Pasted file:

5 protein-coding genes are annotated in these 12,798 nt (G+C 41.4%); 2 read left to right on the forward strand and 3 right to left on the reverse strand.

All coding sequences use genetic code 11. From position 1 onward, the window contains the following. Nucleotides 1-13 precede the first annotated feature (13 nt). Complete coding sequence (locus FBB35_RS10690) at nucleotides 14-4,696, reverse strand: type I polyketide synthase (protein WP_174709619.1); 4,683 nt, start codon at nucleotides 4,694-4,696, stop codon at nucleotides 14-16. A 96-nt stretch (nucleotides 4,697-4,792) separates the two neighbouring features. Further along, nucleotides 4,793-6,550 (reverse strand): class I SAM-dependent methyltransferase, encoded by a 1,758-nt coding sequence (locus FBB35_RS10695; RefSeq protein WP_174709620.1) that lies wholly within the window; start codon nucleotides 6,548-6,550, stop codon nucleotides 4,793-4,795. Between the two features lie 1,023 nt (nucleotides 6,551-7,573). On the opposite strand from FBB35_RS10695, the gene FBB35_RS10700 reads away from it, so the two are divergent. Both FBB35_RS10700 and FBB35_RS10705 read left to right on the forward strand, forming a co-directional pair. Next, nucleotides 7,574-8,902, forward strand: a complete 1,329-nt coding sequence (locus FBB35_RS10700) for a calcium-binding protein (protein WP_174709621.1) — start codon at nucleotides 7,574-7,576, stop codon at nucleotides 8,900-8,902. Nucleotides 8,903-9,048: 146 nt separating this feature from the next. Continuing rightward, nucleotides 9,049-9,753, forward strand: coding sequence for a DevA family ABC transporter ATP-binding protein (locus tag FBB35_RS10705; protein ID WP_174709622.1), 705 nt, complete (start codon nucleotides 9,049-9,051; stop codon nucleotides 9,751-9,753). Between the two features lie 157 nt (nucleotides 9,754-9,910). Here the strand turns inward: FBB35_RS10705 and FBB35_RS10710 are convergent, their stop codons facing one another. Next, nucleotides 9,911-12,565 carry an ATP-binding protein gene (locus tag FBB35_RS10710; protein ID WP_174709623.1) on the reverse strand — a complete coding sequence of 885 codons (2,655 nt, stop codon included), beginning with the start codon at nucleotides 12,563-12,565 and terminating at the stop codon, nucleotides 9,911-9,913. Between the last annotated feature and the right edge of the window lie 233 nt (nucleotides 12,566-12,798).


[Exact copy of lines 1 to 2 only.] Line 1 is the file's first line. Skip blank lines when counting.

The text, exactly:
5 protein-coding genes are annotated in these 12,798 nt (G+C 41.4%); 2 read left to right on the forward strand and 3 right to left on the reverse strand.

All coding sequences use genetic code 11. From position 1 onward, the window contains the following. Nucleotides 1-13 precede the first annotated feature (13 nt). Complete coding sequence (locus FBB35_RS10690) at nucleotides 14-4,696, reverse strand: type I polyketide synthase (protein WP_174709619.1); 4,683 nt, start codon at nucleotides 4,694-4,696, stop codon at nucleotides 14-16. A 96-nt stretch (nucleotides 4,697-4,792) separates the two neighbouring features. Further along, nucleotides 4,793-6,550 (reverse strand): class I SAM-dependent methyltransferase, encoded by a 1,758-nt coding sequence (locus FBB35_RS10695; RefSeq protein WP_174709620.1) that lies wholly within the window; start codon nucleotides 6,548-6,550, stop codon nucleotides 4,793-4,795. Between the two features lie 1,023 nt (nucleotides 6,551-7,573). On the opposite strand from FBB35_RS10695, the gene FBB35_RS10700 reads away from it, so the two are divergent. Both FBB35_RS10700 and FBB35_RS10705 read left to right on the forward strand, forming a co-directional pair. Next, nucleotides 7,574-8,902, forward strand: a complete 1,329-nt coding sequence (locus FBB35_RS10700) for a calcium-binding protein (protein WP_174709621.1) — start codon at nucleotides 7,574-7,576, stop codon at nucleotides 8,900-8,902. Nucleotides 8,903-9,048: 146 nt separating this feature from the next. Continuing rightward, nucleotides 9,049-9,753, forward strand: coding sequence for a DevA family ABC transporter ATP-binding protein (locus tag FBB35_RS10705; protein ID WP_174709622.1), 705 nt, complete (start codon nucleotides 9,049-9,051; stop codon nucleotides 9,751-9,753). Between the two features lie 157 nt (nucleotides 9,754-9,910). Here the strand turns inward: FBB35_RS10705 and FBB35_RS10710 are convergent, their stop codons facing one another. Next, nucleotides 9,911-12,565 carry an ATP-binding protein gene (locus tag FBB35_RS10710; protein ID WP_174709623.1) on the reverse strand — a complete coding sequence of 885 codons (2,655 nt, stop codon included), beginning with the start codon at nucleotides 12,563-12,565 and terminating at the stop codon, nucleotides 9,911-9,913. Between the last annotated feature and the right edge of the window lie 233 nt (nucleotides 12,566-12,798).